That is why we cannot keep doing things the old Washington way. We cannot keep throwing money at the problem, hoping for a different result. We need to approach the old challenge of affordable housing with new energy, new ideas, and a new, efficient style of leadership. We need to understand that the old ways of looking at our cities just won’t do. That means promoting cities as the backbone of regional growth by not only solving the problems in our cities, but seizing the opportunities in our growing suburbs, exurbs, and metropolitan areas. No one knows this better than the outstanding public servant I am announcing today as our next Secretary of Housing and Urban Development — Shaun Donovan.
As Commissioner of Housing Preservation and Development in New York City, Shaun has led the effort to create the largest housing plan in the nation, helping hundreds of thousands of our citizens buy or rent their homes. Prior to joining Mayor Bloomberg’s administration, Shaun worked both in business, where he was responsible for affordable housing investments, and at one of our nation’s top universities, where he researched and wrote about housing issues. This appointment represents something of a homecoming for Shaun, who worked at HUD in the Clinton administration, leading an effort to help make housing affordable for nearly two million Americans. Trained as an architect, Shaun understands housing down to how homes are designed, built, and wired.
With experience that stretches from the public sector to the private sector to academia, Shaun will bring to this important post fresh thinking, unencumbered by old ideology and outdated ideas. He understands that we need to move past the stale arguments that say low-income Americans shouldn’t even try to own a home or that our mortgage crisis is due solely to a few greedy lenders. He knows that we can put the dream of owning a home within reach for more families, so long as we’re making loans in the right way, and so long as those who buy a home are prepared for the responsibilities of homeownership.
In the end, expanding access to affordable housing isn’t just about caring for the least fortunate among us and strengthening our middle class — it’s about ending our housing mess, climbing out of our financial crisis, and putting our economy on the path to long-term growth and prosperity. And that is what Shaun and I will work to do together when I am President of the United States.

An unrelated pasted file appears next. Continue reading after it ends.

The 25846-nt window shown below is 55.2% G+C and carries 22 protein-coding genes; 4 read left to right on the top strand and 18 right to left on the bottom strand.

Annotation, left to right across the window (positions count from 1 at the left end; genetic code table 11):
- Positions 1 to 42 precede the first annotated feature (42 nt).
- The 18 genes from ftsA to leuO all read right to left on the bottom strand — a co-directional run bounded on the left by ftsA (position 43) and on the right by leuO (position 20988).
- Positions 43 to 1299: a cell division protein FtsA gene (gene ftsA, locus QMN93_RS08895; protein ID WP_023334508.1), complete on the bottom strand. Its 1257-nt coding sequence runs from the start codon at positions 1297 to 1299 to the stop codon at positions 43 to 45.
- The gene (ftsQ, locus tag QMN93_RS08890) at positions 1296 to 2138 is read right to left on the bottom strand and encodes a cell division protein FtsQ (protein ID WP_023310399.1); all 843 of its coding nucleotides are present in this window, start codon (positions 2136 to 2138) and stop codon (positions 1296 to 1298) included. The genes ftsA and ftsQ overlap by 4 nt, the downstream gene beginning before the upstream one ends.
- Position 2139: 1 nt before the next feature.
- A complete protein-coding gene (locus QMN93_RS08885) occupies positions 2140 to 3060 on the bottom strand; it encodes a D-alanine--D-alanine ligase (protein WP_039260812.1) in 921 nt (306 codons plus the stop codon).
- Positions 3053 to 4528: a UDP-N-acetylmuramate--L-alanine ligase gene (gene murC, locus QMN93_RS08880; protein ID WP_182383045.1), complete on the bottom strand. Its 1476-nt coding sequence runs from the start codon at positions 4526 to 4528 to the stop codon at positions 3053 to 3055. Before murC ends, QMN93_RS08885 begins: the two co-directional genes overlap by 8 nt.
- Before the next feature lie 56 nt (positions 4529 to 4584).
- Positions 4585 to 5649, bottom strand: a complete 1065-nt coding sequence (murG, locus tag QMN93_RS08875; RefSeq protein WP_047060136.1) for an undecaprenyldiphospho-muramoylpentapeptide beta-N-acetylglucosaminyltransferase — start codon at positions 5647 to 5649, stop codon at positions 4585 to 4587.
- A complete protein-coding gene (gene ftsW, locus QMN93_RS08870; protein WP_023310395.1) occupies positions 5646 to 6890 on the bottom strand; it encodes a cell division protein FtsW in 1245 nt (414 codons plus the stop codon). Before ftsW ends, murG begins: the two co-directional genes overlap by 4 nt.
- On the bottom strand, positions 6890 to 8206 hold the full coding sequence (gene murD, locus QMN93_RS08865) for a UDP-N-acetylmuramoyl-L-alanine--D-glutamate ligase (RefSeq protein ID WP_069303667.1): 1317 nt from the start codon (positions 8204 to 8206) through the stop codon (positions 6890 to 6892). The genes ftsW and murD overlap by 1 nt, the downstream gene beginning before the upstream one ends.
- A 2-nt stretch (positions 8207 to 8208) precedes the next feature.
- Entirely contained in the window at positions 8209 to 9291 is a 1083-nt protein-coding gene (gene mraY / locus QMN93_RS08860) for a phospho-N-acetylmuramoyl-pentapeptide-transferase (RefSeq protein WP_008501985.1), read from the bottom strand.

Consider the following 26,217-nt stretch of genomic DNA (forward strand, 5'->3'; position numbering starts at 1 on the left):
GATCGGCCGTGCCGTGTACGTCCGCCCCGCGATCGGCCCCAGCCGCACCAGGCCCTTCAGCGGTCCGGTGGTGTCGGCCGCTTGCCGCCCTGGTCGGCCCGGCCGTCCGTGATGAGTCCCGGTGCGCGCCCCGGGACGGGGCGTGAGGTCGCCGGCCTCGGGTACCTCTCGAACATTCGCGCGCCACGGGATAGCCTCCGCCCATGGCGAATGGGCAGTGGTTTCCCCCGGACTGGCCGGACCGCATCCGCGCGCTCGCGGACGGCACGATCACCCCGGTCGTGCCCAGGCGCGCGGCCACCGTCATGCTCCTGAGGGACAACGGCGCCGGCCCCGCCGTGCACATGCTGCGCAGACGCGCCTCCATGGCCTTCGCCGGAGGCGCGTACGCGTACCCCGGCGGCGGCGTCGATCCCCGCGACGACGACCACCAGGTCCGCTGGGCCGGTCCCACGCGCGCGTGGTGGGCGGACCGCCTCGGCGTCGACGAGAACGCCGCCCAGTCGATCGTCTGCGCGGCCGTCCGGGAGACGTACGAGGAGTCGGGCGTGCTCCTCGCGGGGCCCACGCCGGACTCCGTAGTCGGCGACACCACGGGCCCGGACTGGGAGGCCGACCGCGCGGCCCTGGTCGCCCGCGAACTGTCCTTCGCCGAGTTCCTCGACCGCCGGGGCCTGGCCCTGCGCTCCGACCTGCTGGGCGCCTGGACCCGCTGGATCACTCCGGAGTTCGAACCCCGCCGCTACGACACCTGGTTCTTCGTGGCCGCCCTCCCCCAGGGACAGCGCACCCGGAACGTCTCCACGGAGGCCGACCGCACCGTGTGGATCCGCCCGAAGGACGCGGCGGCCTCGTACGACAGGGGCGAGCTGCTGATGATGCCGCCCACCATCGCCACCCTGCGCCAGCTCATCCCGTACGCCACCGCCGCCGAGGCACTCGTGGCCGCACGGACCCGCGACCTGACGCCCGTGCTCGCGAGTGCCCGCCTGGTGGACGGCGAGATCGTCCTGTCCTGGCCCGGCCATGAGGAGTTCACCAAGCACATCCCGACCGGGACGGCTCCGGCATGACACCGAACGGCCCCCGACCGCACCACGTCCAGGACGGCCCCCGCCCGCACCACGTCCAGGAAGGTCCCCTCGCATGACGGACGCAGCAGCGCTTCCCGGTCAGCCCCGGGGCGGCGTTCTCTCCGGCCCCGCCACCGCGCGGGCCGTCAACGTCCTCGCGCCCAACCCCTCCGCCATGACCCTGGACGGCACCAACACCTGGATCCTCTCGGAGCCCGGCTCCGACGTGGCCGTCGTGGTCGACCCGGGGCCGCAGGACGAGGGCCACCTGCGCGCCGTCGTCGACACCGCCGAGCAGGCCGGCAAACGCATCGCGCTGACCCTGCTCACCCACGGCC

Tags: government, Obama!, radio address
Go here for the transcript if you can’t watch video or if you like to read along, be sure you’re hearing what you’re hearing.
President-Elect Obama lays out “a few key parts” of his plan:
First, we will launch a massive effort to make public buildings more energy-efficient. Our government now pays the highest energy bill in the world. We need to change that. We need to upgrade our federal buildings by replacing old heating systems and installing efficient light bulbs. That won’t just save you, the American taxpayer, billions of dollars each year. It will put people back to work.
Second, we will create millions of jobs by making the single largest new investment in our national infrastructure since the creation of the federal highway system in the 1950s. We’ll invest your precious tax dollars in new and smarter ways, and we’ll set a simple rule – use it or lose it. If a state doesn’t act quickly to invest in roads and bridges in their communities, they’ll lose the money.
Third, my economic recovery plan will launch the most sweeping effort to modernize and upgrade school buildings that this country has ever seen. We will repair broken schools, make them energy-efficient, and put new computers in our classrooms. Because to help our children compete in a 21st century economy, we need to send them to 21st century schools.
As we renew our schools and highways, we’ll also renew our information superhighway. It is unacceptable that the United States ranks 15th in the world in broadband adoption. Here, in the country that invented the internet, every child should have the chance to get online, and they’ll get that chance when I’m President – because that’s how we’ll strengthen America’s competitiveness in the world.